From all this it is possible to derive a thumbnail sketch of the typical enthusiast in classical terms. The fundamental belief of the enthusiast is in the immediacy and directness of his experience of God. For the enthusiast, as distinct from the quietist, this experience is self-evident and self-authenticating: self-evident, because it will be marked by distinct inward impressions (a clear sense of God's presence or acceptance, and inspiration or particular revelations, including visions) or by outward bodily manifestations (trembling or prostration, inspired utterance, or miraculous healings); self-authenticating, because it bears greater authority than scripture (as usually interpreted), ecclesiastical creed, rite, or office—greater, even, than reason itself. The enthusiast knows God's will and acts as his agent, accountable only and directly to him. Such experiences will regularly lead the enthusiast to conclude (1) that he is more spiritual than other believers, or that he has reached a higher stage in the Christian life; (2) that a less restrained form of worship should be permitted or encouraged, one in which the outward manifestations of the Holy Spirit have proper place; and (3) that any forms and structures of traditional Christianity which stifle the Holy Spirit should be dispensed with. Not untypically, such convictions can have a strong eschatological tinge—a belief that the millennium has dawned or that Christ's second coming is imminent—which invests the enthusiastic individual or sect with universal significance and can thus justify strongly antisocial or revolutionary action.
Toward a Broader Evaluation of Enthusiasm
Obviously, then, the classic view of enthusiasm has to a considerable extent been determined by the negative connotations attached to the word. Within Christianity, because of fear of superstition, fanaticism, and sectarianism, claims to inspiration and fresh revelation have repeatedly been labeled as "enthusiastic" without more ado. Even Knox, in this love-hate fascination with the subject, regularly allows his account of enthusiastic eccentricities to color the total picture. However, the very evolution in the meaning of the word itself, from censure to approbation, invites a broader evaluation of the subject matter, regarding both the range of phenomena covered (outside as well as inside historical Christianity) and the possibility of a less negative appraisal. In particular, a less value-laden approach to enthusiasm must view more objectively the fact that claims to inspiration and fresh revelation are a fundamental feature of most religions, not least of all Christianity itself. Such an approach should therefore include a fuller analysis of why some such claims are acceptable and others are not.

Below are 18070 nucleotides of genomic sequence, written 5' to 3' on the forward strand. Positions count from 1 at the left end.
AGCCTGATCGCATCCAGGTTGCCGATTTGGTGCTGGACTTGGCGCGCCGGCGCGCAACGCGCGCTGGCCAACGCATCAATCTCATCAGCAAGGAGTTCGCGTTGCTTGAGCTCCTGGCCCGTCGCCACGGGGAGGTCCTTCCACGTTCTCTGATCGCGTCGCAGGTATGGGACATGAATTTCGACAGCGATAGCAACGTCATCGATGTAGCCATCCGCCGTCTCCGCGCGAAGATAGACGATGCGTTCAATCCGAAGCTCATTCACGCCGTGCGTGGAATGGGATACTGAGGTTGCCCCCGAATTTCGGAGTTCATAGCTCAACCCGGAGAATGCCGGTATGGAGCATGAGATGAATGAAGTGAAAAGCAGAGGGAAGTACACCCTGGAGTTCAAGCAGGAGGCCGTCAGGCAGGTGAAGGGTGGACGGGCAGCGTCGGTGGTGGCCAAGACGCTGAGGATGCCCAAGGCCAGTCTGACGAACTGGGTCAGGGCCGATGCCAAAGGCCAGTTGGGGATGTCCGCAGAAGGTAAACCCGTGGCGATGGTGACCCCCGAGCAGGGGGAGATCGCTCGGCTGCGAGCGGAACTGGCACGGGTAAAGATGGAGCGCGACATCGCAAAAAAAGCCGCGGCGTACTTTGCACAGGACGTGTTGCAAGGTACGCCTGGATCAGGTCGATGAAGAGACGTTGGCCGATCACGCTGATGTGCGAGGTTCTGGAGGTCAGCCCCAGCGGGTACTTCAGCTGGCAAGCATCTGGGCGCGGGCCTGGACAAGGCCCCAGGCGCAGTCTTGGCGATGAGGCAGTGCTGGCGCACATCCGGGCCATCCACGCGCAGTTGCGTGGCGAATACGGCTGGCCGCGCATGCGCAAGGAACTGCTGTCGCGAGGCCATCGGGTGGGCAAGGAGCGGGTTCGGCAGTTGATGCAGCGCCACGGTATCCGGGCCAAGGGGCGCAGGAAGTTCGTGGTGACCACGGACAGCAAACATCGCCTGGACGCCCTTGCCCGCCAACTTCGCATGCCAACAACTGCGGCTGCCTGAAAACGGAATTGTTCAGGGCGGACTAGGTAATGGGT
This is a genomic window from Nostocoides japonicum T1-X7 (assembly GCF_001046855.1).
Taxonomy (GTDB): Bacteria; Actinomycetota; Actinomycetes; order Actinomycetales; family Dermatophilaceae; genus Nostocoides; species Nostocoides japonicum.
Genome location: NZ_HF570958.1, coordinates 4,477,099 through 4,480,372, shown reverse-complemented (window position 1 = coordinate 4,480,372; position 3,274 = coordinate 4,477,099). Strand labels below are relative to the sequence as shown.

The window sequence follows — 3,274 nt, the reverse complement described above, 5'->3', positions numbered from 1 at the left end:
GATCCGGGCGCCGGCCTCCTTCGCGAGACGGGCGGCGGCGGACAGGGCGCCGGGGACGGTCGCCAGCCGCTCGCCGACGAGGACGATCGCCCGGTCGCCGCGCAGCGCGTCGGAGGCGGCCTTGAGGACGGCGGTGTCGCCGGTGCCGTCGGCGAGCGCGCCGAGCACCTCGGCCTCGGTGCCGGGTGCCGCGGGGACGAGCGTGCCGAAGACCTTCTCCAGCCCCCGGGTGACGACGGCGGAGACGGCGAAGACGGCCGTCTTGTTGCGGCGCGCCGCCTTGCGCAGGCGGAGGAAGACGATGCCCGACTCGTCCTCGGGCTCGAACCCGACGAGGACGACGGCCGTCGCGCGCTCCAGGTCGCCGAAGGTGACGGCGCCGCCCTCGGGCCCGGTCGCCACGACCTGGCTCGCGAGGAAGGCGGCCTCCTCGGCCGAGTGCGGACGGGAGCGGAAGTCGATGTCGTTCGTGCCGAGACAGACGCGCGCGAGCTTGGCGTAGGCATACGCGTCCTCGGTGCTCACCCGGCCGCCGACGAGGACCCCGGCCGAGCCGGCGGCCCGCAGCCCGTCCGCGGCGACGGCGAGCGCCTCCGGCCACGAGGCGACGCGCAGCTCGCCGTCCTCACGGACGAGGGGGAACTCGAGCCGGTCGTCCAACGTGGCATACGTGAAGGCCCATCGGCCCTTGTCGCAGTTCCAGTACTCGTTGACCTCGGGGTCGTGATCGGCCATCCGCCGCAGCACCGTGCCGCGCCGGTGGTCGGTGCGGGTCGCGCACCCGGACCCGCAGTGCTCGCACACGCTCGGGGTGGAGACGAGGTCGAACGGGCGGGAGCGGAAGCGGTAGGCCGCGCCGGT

A history of religions approach, which looks beyond the traditional intra-Christian critique of enthusiasm, broadens the range of the phenomena studied and of the tools used in evaluation.
An obvious starting point is the context of Greek thought and religion, from which the word enthusiasm comes, and in which one could regard enthusiasm as something positive without being uncritical. According to Plato's Socrates, "our greatest blessings come to us by way of madness, provided the madness is given us by divine gift" (Phaedrus 244a). Socrates proceeded to distinguish four types of this "divine madness"—as E. R. Dodds has shown in his concise summary (1951): (1) prophetic madness, whose patron god is Apollo; (2) telestic or ritual madness, whose patron is Dionysos; (3) poetic madness, inspired by the Muses; and (4) erotic madness, inspired by Aphrodite and Eros. Madness (mania ) is not synonymous with enthusiasm (entheos, "full of or inspired by the god"; enthousiasmos, "inspiration, frenzy"), but there is considerable overlap in meaning, since enthusiasm also designated the classic examples of the first two kinds of madness: the Pythia of the Delphic oracle, who prophesied in a state of possession, speaking in the first person as Apollo's voice, and the frenzied dancing of the Dionysian cult, through which the devotees sought the release of ecstasy. This early recognition of a dimension of experience beyond control of the human mind—of an inspiration experienced as coming from without, to which one must yield in order to experience its full benefit—is of lasting relevance in any critique of enthusiasm, as is the recognition of a continuity or similarity between poetic inspiration and sexual ecstasy on the one hand and enthusiasm on the other. And, while Christianity looks more to the Hebrew idea of prophecy than to the ecstatic prophecy of the Hellenistic world, the phenomenology of Hebrew inspiration is not so very different, as the visions and first-person oracles of the major prophets of the Hebrew scriptures clearly testify.
The association of enthusiasm with the ancient Bacchanalia was well known by those who first used the term in the seventeenth century, which explains their heavy note of disapproval. In the past hundred years, however, documentation of similar phenomena from other cultures has grown apace. Most striking of these is shamanism, defined by Mircea Eliade as a "technique of ecstasy."